• On the morning of the wedding, the Haldi ceremony is held. In this tradition, both sides of the family spread a mixture of oil, water and turmeric over the skin and clothes of the bride and groom. The mixture is believed to play a role in blessing the couple and in moisturizing and calming their skin before the wedding. In traditional Indian weddings, the ceremony takes place under a Mandap, which is a four-pillared canopy and it is customary for the Mandap to be decorated with bright colors.
  • During the wedding ceremony, the brother of the bride pours rice into her hands, some of which slips into the groom’s hands cupped below hers, and then into the sacred fire (which is lit in traditional ‘Laja Homa’ ceremonies and is referred to as Agni).
  • In the Hindu tradition, rather than exchanging wedding rings, the groom ties a mangalsultra around the bride’s neck. The Mangalsultra is a necklace with two gold pendants. The groom ties the necklace with three knots to signify a strong bonding for 100 years.
  • Traditionally, the bride will wear a 16-piece attire called Solah Shringar, which includes make up, jewelry, and clothes. Each item is meant to bring out the natural beauty of the bride. One notable piece of the Solah Shringar is the Mangtikka, which is the giant jewel the bride wears on her forehead and through part of her hair. The actual garment the bride wears will vary depending on what region she is from and the type of jewelry may also vary. The groom’s attire is not as elaborate… At a traditional Hindu wedding, the groom will wear a Sherwani and Mojari, which is a type of shoe that is seen often in Mughal art. As for the guests, most women at the wedding will be wearing a Sari or a Lengha. The guests, as well as the bride and groom, generally dress in vibrant colours. Most attendees will wear Bindis and Bangles as part of their custom wedding attire as well and some women also wear payals (anklets).
  • In parts of India, there is a wedding tradition called “Joota Chupai” or “hiding the shoes.” While walking to the altar the groom is required to take off his shoes. Once they’re off, everyone from the groom’s side of the family is expected to protect the shoe as the bride’s family tries to steal and hide them. The tradition is said to be a playful bonding experience between the families.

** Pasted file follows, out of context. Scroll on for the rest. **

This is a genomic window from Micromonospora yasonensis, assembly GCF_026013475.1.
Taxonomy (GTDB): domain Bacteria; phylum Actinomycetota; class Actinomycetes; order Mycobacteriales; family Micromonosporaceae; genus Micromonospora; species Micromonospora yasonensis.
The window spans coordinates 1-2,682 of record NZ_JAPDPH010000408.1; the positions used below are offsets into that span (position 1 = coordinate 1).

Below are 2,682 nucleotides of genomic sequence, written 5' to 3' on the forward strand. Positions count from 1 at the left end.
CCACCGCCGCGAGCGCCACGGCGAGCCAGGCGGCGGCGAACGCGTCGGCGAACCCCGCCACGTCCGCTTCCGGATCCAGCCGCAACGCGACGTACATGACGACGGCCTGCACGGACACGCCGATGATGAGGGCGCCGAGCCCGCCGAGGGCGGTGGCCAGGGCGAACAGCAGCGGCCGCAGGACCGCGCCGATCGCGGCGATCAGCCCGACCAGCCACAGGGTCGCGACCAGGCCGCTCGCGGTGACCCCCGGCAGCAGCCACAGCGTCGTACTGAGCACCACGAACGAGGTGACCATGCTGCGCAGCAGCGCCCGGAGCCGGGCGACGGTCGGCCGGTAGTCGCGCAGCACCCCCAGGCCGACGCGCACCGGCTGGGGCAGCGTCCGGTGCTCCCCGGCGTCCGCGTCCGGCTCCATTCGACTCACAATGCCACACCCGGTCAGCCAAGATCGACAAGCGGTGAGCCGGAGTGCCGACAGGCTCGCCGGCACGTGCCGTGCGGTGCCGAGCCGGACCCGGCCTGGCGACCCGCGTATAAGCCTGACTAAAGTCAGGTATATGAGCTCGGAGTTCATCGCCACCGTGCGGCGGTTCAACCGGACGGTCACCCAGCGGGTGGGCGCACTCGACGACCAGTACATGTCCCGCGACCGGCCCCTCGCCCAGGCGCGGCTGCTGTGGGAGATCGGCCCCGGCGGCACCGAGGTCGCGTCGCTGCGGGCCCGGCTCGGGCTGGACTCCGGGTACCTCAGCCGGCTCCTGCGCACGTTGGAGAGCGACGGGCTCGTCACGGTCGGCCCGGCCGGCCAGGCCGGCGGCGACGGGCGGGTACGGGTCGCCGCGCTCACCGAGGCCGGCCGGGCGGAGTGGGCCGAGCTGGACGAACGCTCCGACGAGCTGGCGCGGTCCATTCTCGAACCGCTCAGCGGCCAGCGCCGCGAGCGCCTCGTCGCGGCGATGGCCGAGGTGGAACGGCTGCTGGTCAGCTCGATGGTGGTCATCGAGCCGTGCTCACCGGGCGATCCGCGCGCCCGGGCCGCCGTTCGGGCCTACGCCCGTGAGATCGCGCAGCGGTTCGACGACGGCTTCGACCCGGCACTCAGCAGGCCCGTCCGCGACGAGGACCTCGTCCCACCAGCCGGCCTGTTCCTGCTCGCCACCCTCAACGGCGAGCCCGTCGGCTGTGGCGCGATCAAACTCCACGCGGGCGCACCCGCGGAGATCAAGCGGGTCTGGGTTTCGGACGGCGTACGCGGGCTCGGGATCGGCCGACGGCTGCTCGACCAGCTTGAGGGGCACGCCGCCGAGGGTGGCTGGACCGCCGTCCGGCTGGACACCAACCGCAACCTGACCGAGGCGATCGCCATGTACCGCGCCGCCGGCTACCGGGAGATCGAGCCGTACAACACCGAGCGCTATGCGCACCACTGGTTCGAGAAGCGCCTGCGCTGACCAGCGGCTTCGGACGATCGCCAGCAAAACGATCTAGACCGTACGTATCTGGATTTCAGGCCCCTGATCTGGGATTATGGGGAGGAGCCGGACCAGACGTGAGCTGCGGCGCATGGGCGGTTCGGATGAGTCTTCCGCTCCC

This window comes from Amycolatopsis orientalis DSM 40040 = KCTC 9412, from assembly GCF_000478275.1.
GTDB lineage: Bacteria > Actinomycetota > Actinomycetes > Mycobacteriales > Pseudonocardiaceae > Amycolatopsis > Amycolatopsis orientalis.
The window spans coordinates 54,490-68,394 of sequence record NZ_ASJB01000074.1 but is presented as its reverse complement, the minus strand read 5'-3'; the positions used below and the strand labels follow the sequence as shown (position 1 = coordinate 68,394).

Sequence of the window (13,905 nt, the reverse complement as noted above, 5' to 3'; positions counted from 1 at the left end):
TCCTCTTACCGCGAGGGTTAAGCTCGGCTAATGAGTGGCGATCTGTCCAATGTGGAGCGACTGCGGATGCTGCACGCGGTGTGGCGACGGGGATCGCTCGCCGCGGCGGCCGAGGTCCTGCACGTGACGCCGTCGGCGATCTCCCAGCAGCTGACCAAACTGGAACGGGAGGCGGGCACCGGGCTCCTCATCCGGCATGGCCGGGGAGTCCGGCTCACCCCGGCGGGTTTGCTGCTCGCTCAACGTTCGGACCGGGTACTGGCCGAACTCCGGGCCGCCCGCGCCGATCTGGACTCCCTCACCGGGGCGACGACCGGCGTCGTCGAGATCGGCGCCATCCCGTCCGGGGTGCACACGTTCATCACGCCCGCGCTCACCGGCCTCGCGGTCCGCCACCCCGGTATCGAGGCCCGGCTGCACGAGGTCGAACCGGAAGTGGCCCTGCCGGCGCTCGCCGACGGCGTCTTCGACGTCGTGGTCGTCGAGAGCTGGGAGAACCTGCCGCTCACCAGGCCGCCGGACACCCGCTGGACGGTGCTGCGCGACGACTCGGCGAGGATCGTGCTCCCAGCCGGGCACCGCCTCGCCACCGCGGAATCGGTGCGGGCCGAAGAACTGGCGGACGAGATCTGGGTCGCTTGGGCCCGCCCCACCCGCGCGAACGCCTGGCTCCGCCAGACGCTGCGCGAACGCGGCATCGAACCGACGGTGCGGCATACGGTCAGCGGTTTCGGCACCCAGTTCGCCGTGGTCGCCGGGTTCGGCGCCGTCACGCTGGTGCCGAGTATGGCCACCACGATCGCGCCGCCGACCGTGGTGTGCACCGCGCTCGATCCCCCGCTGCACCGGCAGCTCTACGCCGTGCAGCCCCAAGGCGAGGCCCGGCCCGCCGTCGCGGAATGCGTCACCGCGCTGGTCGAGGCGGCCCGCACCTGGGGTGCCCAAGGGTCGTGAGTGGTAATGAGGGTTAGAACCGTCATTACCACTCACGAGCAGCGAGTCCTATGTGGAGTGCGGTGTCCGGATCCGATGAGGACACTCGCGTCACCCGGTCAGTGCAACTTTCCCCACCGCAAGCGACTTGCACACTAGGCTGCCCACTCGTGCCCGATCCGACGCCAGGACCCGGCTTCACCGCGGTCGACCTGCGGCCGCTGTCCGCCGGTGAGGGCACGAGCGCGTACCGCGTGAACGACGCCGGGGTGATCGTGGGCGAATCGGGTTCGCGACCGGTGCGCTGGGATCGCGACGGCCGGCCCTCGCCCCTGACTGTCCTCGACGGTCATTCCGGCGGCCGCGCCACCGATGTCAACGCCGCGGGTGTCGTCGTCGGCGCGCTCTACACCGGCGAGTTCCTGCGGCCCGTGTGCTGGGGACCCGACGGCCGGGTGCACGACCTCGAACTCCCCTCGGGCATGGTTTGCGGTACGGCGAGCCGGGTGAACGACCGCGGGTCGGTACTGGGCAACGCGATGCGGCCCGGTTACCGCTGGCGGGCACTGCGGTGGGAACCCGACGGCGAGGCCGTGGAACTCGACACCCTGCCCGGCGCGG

Considering how Indonesia is made up of 17,000 islands, has six official religions and is home to over 300 ethnic groups, the country’s wedding etiquette can be overwhelming.

General etiquette:

  • Indonesians definitely abide by the saying, “the more the merrier”. Unless specified, it is acceptable to bring friends who were not directly invited to the wedding, or to join friends who have been invited. Although couples do try to give enough lead time before their big day, it’s common to receive an invitation just days before the wedding. It’s also not unusual to get a verbal invitation, or even one via SMS or email.
  • For most Indonesians weddings, formal, traditional wear is recommended. Indonesians love a reason to dress up so anticipate some awesomely-attired attendees and an even more opulent-looking bride and groom. Most women will don Indonesian kebayas and sarongs (styles from any region are acceptable), but a formal, Indonesian-inspired outfit or a Western dress will blend right in too. Women are not required to cover their hair.
  • Gifts are not required but are recommended. Indonesian couples don’t usually have a bridal registry, so cash is the preferred gift. The amount can vary incredibly depending on the socio-economic status of the couple, but giving around Rp. 300,000 to Rp. 500,000 is a safe bet. You may be asked to submit your cash gift into a numbered envelope and the corresponding number will be written next to your name in the guest book.


  • The ‘claddagh ring’ is one of the most well-known Irish wedding traditions. Typically passed down from mother to daughter or grandmother to granddaughter, the ring represents love, friendship, and loyalty. Single ladies wear the ring on their right hand with the point of the heart facing the fingertip. When in a relationship the ring is flipped around so that the point faces the wrist symbolizing that her heart has been captured. When the woman becomes engaged, the ring is moved over to her left hand with the point of the heart facing the fingertips. The ring is flipped around at the wedding.
  • In ancient times, Irish couples were cautioned against marrying between May and August, the busiest time in Irish life. As the old saying goes: